Rickover was answerable for failure, but he did have the power to bring about success. Rickover quite obviously had though a lot about nuclear safety. And within the reach of the Nuclear Navy Rickover's answers were successful. Rickover's safety solutions were simple:
1. Use highly trained personnel
2. Design first rate equipment
3. Design equiptment to be easily repaired
4. Build in redundancy for every thing important
5. Make sure that contractors do not cut corners
6. Make surethat all parts fulfill all specifications
7. Don't deviate from successful formulas
9. Service often, redundancy allows the servicing of an operating reactor by putting a parallel system online.
9. Write manuals for everything, perfect them, and see to it that they are followed too the letter.

Rickover's system worked for the Navy. Unlike the Soviets,the United States Navy never had a ship sink, or a radiation casualty, due to a reactor failure. There was a problem with Rickover's system. It was not transferrable to civilian settings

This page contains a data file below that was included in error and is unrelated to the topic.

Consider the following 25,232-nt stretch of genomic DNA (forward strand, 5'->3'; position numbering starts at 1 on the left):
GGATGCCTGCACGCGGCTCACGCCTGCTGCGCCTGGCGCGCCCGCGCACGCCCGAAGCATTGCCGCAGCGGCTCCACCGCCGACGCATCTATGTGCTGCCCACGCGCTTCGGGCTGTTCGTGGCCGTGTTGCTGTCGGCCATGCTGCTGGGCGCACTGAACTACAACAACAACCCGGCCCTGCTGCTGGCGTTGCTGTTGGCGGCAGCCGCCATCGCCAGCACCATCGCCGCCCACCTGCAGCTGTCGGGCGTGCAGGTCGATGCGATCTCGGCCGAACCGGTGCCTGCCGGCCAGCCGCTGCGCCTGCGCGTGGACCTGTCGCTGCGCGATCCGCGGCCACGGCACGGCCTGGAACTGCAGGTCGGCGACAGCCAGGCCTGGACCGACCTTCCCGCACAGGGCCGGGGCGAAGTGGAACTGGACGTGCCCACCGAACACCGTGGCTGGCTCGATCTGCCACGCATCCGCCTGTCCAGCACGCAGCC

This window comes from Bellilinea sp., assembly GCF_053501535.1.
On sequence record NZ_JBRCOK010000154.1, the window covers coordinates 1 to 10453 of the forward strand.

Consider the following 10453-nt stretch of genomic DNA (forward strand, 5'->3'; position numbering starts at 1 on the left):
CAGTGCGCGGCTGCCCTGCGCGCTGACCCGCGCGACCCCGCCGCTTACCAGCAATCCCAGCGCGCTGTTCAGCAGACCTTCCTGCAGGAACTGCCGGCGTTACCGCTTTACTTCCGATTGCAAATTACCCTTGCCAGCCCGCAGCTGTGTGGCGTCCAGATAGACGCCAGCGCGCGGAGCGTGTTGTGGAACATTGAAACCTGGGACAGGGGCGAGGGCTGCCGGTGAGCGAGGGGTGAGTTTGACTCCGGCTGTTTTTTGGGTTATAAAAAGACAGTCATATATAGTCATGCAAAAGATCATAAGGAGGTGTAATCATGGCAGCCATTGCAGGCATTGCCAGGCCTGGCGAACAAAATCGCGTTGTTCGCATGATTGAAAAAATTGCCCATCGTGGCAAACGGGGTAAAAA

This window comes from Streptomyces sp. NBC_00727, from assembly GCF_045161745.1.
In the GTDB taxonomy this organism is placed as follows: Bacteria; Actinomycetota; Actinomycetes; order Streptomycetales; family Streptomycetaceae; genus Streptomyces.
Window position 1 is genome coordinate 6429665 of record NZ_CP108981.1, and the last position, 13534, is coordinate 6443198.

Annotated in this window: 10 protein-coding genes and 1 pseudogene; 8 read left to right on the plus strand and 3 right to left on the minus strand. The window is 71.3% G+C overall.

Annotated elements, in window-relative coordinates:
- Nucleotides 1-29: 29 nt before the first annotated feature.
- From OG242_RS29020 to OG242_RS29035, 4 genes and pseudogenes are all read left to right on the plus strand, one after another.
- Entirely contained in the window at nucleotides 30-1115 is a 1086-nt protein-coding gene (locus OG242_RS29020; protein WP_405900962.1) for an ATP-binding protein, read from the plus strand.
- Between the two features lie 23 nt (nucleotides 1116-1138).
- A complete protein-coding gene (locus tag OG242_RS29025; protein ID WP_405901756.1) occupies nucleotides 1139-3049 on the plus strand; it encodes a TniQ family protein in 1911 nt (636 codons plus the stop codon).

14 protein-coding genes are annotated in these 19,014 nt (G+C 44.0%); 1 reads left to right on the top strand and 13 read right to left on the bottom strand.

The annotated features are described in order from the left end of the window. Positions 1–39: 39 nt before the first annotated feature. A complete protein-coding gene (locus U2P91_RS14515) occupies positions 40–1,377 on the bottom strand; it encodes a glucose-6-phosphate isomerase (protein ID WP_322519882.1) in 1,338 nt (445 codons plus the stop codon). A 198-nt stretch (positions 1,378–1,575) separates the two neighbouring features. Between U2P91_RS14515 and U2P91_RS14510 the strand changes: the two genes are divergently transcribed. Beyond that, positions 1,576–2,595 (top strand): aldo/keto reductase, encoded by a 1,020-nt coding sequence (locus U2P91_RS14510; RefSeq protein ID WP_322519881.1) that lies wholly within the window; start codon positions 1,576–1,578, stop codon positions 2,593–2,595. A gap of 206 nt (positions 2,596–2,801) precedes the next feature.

There is a human side to nuclear safety that has to be explored, if safety problems and safety is to be explained. Safety has both individual and social aspects.

Naval nuclear safety is a manifestation of social systems. There were very different safety records in the United States and the Soviet Navies. Human error is to be expected, although certain steps to lower the error rate. In the case of the Soviet Union, central control had to be maintained, even though the individuals charged with responsibility to exercise control did not understand what they were doing. Thus the system of control was itself out of control.